I’m usually one of those people who mulls things over. I hold on until the event has past, the email is outdated, or I have to make a collection of quick decisions. The intention is there to read it all, participate in every event and opportunity. I am all in for kayaking, book clubs, and retreats. Sign me up! Except when I’m not into it, which as someone who is primarily introverted and really likes her alone time and personal space, is much more frequent than my joiner inclinations are willing to accept. When I do join an event it takes me a significant amount of time before I’m ready to dive back into the social scene. And while I don’t attend everything I’m invited to participate in – I still want the right of first refusal. Include me – yes! Depend on my presence – no thank you.
I’m reading a book about the brevity of life. It talks about all of our inclinations and machinations to “Save time.” The, “time savers,” and “quick tricks,” to empty your inbox or create space in your day. It turns out a lot of these ‘solutions,’ fail because when you send an email you increase your likelihood of getting more emails in return. You have not cleared your inbox after all. You’ve just heightened the expectation for the rapidity of your responses.
Typically, when we free up time in our days by using the washing machine, the dryer, etc. we don’t get that time back and use it for our own goals. Instead we pop over to Pinterest or open Architectural Digest and determine that now it’s time to remodel. We heighten the expectation for what cleanliness, order, and tidiness look like. Now, it’s not ok to simply have a spice rack – we must take every item out of its original packaging and place it in our own personalized containers that we label ourselves so as to match the professional organizer’s images on social media.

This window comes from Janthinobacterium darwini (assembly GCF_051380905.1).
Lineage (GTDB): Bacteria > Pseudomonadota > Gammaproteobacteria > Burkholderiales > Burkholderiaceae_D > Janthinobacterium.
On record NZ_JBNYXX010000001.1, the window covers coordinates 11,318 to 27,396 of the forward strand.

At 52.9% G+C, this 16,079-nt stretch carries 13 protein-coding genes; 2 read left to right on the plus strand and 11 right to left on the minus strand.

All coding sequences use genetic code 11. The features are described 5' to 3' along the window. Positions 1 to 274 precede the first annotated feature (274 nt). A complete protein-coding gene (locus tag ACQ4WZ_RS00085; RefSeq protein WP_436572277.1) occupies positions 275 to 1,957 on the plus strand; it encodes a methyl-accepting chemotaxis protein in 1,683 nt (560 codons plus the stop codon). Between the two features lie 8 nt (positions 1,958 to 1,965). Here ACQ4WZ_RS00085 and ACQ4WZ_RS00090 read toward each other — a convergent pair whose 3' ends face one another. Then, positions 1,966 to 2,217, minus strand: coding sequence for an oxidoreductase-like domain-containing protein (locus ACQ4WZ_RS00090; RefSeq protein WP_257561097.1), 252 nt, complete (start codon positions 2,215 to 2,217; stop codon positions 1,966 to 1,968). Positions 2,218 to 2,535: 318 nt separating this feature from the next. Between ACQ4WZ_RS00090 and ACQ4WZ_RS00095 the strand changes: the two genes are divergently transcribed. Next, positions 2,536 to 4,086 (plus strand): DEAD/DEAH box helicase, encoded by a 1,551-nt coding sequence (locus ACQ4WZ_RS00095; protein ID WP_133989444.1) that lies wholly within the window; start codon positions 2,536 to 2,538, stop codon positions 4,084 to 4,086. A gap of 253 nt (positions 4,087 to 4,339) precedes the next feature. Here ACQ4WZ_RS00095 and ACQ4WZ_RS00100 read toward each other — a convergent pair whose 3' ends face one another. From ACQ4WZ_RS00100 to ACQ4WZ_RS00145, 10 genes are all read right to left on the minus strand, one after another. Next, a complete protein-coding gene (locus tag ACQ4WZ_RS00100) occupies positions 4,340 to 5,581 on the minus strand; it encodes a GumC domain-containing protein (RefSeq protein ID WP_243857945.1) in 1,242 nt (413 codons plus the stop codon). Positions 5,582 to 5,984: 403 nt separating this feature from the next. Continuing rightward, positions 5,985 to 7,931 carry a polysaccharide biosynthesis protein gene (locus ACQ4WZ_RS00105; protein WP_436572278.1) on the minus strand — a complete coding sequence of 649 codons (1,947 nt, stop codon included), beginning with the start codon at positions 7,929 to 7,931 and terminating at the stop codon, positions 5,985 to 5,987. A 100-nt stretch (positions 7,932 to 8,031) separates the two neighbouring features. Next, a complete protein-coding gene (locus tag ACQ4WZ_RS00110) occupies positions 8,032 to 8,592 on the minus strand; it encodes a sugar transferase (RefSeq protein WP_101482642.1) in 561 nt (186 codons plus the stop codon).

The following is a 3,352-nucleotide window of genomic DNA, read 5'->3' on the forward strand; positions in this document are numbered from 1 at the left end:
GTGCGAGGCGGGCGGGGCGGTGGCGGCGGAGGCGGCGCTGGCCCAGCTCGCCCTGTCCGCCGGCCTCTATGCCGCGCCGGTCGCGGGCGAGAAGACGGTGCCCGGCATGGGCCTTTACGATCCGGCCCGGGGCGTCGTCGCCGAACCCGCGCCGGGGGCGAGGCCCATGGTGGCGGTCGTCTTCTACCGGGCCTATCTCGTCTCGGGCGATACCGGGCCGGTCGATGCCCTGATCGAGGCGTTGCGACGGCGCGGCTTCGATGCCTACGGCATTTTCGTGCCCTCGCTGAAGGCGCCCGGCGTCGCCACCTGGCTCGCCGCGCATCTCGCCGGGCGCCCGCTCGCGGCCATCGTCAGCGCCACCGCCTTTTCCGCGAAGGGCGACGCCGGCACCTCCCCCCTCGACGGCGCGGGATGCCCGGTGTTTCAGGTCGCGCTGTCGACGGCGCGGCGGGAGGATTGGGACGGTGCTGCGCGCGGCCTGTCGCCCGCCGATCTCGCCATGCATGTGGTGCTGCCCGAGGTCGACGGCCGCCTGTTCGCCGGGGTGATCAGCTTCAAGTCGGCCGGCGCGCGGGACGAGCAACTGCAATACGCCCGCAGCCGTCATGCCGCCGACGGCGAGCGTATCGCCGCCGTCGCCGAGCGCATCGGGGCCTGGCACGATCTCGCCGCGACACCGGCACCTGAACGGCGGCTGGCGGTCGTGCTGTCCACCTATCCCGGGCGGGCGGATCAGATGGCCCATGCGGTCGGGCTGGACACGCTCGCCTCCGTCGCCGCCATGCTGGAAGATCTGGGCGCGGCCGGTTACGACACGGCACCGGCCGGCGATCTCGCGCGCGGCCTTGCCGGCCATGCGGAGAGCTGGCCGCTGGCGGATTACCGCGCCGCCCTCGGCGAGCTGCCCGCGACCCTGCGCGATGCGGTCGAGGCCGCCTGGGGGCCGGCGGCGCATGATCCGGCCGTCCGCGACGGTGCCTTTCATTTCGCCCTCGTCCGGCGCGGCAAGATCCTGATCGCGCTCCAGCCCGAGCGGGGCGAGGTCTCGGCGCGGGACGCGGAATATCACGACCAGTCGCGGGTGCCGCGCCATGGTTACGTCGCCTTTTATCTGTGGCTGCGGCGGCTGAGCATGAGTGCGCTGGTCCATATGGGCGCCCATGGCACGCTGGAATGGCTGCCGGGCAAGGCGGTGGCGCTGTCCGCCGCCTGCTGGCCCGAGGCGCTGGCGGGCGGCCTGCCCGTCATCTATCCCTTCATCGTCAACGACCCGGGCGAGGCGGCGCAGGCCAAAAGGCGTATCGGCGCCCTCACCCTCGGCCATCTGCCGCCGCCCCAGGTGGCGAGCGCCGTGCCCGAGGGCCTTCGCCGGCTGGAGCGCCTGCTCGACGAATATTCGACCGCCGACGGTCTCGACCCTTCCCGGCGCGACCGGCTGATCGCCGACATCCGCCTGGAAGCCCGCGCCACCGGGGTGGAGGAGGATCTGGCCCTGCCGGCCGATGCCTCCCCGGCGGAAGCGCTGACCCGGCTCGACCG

We don’t get that time back and that’s the big takeaway for me. If we keep pressing ourselves to be more productive, to hustle, or accomplish we’re never going to be satiated. Because there’s always more stuff to purchase, events to join, or opportunities to get involved. What it comes down to is hard choices. Do we want to travel the hour to family dinner on Sunday or would we like to mow the lawn? Do we do neither, either, all? That’s up to us. The most important detail is to look inward and determine what we really want. What do I need most? Do I crave the connection with family? Do I have guests coming over and part of what makes me feel comfortable is my lawn looking well cared for? These are hard choices and we can make them. Or put them off until the opportunity has passed. Either way, we’ve made a choice.
Instead let’s focus on what we want and need most in life. Stop trying to control our time. Simply follow the ebbs and flows. If we have thank you notes to write, sit down and write them rather than staring at emails all afternoon willing them to disappear. Even the concept of using time wisely is a modern invention. Time is not meant to be used. We don’t have a set number of years – some of us may be lucky enough to get more than 100, others might not make it out of their twenties. So please, do what brings you joy. Do the things that set your heart on fire. We can’t possibly attend every event or please every person – we can only please ourselves. Do the stuff that fills your cup, if you sprinkle in something else remember that it is bonus. And be fully present for the good things that you choose to do. If it is mowing the lawn – enjoy the long walk outside. And if you can take in the sunset.